Opinion

Good Ideas Gone Bad in Health Care

Some have suggested I need a new hobby.  For more than 20 years, I have analyzed the impact that the utilization of biopharmaceuticals has on health care outcomes and spending. In that time, I have come across what appear to be good policy ideas that end up being corrupted, don’t deliver the desired outcomes or are just plain wrong.

My interest in the topic of “good ideas gone bad” began in graduate school in the mid-1990s when I came across the research done by Dr. Stephen Soumerai. Soumerai investigated the impact of a three-drugs-per-month limit for Medicaid recipients in the state of New Hampshire. The policy led to the desired outcome of decreasing the use of essential pharmaceuticals, but it also resulted in an increase in nursing home admissions and use of emergency services. So while the state did save a few dollars on pharmaceuticals, it ended up spending more on costlier health services.

Unfortunately, the lessons from Soumerai’s research seem to have gone unnoticed, as we’re seeing unintended consequences as a result of more recent “cost-saving” initiatives.

For years, pharmacy benefit managers and insurers have claimed that garnering rebates and discounts and charging fees to the biopharmaceutical industry are the ideal way to go about formulary management. They proclaim that such practices keep insurance premiums in check. If this assertion is true, then why does the data contradict it?

According to eHealth, the average individual health insurance premium from 2012-2017 has increased by 107 percent. During the same time period, rebates, discounts and fees paid by the biopharmaceutical industry to insurers and PBMs have risen from $74 billion to $153 billion — an increase of 107 percent, according to Drug Channels, while gross retail and non-retail pharmaceutical spending have increased by only 38 percent, according to the Department of Health and Human Services’ Office of the Assistant Secretary for Planning and Evaluation. Clearly, ever-increasing rebates, discounts and fees are outpacing the increase in spending on drugs, but more importantly, they haven’t contained premium increases as promised.

Another worthwhile policy gone awry is the 340B Drug Pricing Program. This initiative was meant to help hospitals that care for a disproportionate share of indigent or uninsured patients. Under the law, if biopharmaceutical manufacturers wanted to participate in Medicaid, they would have to provide outpatient medicines to 340B hospitals at prices discounted by 20 percent to 50 percent.

Over the years, the program has greatly expanded with little oversight, as more than 25 percent of retail, mail and specialty pharmacies are now eligible for the 340B discount. In 2016, according to findings by Drug Channels, more than 50 percent of total hospital drug purchases in the United States were through the 340B program. In an updated report in 2018, Drug Channels stated: “Since 2014, purchases under the program have grown at an average rate of 29% per year. By comparison, manufacturers’ net drug sales grew at an average rate of less than 5% over the same period.”

Evidence regarding exploitation of an important program for monetary gain is ubiquitous. A 2014 report from the Inspector General of the Department of Health and Human Services found that utilization of contract pharmacies may lead to diversion or duplication of discounts, and that most covered entities in the study did not conduct all of the oversight activities recommended by the Health Resources and Services Administration. Such behavior ultimately falsely increases drug spending as noted by the Pacific Research Institute, which found that “abuse of the program drives up the health tab borne by taxpayers and everyone with private health insurance.”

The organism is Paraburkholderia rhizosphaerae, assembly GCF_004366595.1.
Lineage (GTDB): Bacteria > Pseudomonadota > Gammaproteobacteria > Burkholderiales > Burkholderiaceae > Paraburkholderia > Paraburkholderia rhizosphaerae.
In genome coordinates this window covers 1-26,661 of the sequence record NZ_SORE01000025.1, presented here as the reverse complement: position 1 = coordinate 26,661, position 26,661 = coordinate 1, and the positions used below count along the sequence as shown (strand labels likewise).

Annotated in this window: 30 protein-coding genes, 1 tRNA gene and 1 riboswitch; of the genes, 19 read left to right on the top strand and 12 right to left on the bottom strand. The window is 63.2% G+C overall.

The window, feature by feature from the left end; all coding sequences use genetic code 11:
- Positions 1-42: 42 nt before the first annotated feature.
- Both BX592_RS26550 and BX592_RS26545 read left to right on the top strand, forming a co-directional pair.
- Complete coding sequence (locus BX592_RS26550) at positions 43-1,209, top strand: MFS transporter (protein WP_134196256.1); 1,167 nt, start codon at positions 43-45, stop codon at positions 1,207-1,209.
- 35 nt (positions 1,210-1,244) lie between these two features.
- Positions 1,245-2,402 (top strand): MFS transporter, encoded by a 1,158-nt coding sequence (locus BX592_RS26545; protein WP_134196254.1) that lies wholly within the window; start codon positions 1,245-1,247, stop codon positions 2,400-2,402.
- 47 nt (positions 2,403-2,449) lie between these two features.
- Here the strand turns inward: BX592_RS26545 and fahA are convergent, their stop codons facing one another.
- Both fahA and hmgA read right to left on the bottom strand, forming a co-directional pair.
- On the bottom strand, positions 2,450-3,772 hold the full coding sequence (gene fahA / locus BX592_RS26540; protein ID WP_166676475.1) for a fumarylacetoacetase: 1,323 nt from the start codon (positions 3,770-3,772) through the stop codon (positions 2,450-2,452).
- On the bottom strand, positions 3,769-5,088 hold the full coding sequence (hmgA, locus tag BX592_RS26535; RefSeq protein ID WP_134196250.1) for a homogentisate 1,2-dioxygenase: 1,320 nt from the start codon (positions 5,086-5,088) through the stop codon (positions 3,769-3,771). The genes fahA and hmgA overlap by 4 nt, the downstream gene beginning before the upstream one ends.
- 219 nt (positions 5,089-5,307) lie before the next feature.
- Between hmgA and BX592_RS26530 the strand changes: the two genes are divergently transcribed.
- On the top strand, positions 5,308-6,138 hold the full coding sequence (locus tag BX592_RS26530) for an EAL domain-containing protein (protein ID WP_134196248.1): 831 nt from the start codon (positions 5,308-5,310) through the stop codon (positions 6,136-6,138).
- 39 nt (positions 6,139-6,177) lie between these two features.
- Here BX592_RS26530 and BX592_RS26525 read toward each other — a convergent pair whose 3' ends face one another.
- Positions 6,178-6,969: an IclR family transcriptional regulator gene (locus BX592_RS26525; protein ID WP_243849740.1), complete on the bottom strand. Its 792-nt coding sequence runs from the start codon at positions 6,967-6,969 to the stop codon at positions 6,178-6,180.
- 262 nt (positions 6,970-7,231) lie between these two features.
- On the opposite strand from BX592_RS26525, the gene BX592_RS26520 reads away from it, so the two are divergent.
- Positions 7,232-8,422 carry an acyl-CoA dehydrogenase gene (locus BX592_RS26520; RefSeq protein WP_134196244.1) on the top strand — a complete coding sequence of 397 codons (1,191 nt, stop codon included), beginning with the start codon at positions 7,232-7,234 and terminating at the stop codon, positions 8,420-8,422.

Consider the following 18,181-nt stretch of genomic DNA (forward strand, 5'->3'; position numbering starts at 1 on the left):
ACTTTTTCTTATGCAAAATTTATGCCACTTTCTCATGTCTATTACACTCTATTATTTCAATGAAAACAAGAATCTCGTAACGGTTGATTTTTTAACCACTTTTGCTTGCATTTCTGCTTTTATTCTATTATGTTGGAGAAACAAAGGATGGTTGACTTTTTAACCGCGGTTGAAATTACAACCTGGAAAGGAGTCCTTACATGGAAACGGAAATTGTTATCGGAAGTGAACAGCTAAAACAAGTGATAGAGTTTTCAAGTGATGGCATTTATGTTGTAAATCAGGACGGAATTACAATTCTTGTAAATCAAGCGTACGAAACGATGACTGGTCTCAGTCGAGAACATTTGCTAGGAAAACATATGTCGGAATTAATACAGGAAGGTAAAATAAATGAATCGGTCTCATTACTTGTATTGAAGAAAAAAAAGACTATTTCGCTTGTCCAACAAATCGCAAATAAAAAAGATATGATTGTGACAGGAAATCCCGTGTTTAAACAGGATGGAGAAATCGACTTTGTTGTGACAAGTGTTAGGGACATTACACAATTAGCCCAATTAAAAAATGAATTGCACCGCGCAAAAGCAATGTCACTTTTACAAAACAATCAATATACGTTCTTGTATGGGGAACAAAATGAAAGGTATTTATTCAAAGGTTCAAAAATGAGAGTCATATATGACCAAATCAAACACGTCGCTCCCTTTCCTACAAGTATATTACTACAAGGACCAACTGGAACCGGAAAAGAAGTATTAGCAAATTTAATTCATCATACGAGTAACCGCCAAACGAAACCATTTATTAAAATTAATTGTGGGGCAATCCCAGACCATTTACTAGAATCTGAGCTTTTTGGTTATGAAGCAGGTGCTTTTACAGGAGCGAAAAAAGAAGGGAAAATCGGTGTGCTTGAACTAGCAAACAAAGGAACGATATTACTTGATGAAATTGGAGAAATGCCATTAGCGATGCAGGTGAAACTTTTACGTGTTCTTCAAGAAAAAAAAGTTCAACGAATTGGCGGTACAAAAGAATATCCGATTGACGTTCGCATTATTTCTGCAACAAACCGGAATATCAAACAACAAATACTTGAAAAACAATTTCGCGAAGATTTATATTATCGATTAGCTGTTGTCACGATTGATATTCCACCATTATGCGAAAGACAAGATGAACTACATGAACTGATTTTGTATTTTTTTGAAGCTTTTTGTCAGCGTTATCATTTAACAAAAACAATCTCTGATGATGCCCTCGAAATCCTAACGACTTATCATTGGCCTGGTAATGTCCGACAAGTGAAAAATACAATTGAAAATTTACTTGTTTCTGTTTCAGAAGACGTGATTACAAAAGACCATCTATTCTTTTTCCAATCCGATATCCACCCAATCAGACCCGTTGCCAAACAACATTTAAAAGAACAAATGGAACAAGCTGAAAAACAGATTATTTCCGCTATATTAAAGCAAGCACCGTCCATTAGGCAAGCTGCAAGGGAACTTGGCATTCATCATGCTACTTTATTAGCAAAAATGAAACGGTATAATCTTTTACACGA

Finally, as the U.S. health care system evolves toward paying for value rather than volume, many have called for consolidation of providers so that they may be able to take on the financial risk necessary for new payment models such as capitation. The large hospital and academic centers have spearheaded the consolidation in the name of payment reform. The result of this shift is best described in a report published by the Community Oncology Alliance in April 2018. The authors of the report concluded that “Overall, 13.8 practices per month have been affected by closings, hospital acquisitions, and corporate mergers since 2008.”

But how has the consolidation through acquisition of physician practices impacted the delivery and cost of biopharmaceuticals administered by physicians? The takeover of physician practices by hospital and academic systems has led to a shift from medicines being infused in a provider’s office to an inpatient setting or under the billing auspices of a hospital billing system.

As summarized by Drug Channels, a study published by Milliman in 2016 found “chemotherapy infusions delivered in physician offices dropped from 84% to 54% in the Medicare population and 94% to 51% in the commercial population.” The result? An increase in cost of biopharmaceuticals because the cost of cancer drugs is 100 percent more when administered in a hospital outpatient setting instead of a physician’s office. Thus, an initiative intended to facilitate new payment models may be leading to artificial inflation of biopharmaceutical spending.

These three examples should be kept top of mind as we scrutinize new proposed delivery or payment models, as well as the recent spate of acquisitions and mergers between health insurers and PBMs. No law is perfect. Policymakers and regulators need to monitor the policies and regulations they put in place to ensure they are reaching the desired result of lowering health care costs rather than inflating them.

 

Robert Popovian is the vice president of Pfizer U.S. Government Relations.

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